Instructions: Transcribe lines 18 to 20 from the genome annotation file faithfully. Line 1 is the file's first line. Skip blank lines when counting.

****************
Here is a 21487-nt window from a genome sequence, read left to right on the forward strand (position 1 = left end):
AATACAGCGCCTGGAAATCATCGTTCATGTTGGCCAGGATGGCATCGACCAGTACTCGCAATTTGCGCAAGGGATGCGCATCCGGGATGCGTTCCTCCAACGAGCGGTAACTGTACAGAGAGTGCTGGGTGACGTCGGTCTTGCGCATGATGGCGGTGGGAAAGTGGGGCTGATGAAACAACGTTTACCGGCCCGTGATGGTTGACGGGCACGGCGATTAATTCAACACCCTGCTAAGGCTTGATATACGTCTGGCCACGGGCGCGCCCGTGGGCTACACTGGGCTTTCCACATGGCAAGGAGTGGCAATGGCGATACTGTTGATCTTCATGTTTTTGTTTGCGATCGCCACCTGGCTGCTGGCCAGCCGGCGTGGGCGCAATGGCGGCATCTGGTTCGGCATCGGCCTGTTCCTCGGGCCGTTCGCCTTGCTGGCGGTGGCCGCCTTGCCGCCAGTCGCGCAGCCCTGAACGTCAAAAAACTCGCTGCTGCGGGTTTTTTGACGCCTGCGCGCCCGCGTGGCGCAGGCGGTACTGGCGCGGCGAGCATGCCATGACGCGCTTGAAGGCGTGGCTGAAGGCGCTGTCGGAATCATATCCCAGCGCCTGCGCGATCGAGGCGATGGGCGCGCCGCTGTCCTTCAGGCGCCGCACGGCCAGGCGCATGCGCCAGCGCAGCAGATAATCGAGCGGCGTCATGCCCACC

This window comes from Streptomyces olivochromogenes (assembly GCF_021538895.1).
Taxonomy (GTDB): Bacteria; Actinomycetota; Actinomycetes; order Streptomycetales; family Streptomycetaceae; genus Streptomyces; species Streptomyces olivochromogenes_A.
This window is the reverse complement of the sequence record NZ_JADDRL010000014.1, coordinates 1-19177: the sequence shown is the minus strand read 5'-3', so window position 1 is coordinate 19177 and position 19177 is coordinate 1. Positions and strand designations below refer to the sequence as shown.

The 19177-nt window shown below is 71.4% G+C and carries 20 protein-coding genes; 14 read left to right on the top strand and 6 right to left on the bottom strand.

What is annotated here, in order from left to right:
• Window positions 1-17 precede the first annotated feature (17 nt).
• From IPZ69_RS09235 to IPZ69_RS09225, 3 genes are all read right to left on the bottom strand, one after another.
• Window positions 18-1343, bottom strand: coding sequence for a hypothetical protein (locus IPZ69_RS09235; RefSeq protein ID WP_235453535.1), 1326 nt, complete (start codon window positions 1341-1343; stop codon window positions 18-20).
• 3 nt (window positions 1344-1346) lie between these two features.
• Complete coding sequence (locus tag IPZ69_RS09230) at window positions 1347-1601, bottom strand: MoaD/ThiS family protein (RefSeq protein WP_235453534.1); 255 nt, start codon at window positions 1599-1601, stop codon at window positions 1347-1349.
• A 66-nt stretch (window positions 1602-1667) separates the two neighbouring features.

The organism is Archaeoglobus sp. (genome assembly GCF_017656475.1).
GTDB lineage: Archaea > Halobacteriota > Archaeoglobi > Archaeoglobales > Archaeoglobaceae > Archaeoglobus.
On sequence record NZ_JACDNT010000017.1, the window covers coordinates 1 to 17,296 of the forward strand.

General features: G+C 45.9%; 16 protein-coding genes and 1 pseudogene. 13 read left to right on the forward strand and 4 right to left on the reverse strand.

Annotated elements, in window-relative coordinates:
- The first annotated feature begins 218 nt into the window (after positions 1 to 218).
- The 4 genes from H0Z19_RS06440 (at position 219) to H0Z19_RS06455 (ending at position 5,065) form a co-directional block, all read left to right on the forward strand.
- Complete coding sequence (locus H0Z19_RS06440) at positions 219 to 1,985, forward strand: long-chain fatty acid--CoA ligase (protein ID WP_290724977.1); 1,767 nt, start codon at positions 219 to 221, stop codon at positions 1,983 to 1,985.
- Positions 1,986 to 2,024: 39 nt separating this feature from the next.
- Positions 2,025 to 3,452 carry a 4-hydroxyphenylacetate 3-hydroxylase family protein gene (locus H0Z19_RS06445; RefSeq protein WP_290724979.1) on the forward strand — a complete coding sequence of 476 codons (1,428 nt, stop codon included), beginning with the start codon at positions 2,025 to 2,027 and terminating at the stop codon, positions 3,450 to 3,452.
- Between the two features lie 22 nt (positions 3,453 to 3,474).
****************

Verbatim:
Annotated elements, in window-relative coordinates:
- The first annotated feature begins 218 nt into the window (after positions 1 to 218).
- The 4 genes from H0Z19_RS06440 (at position 219) to H0Z19_RS06455 (ending at position 5,065) form a co-directional block, all read left to right on the forward strand.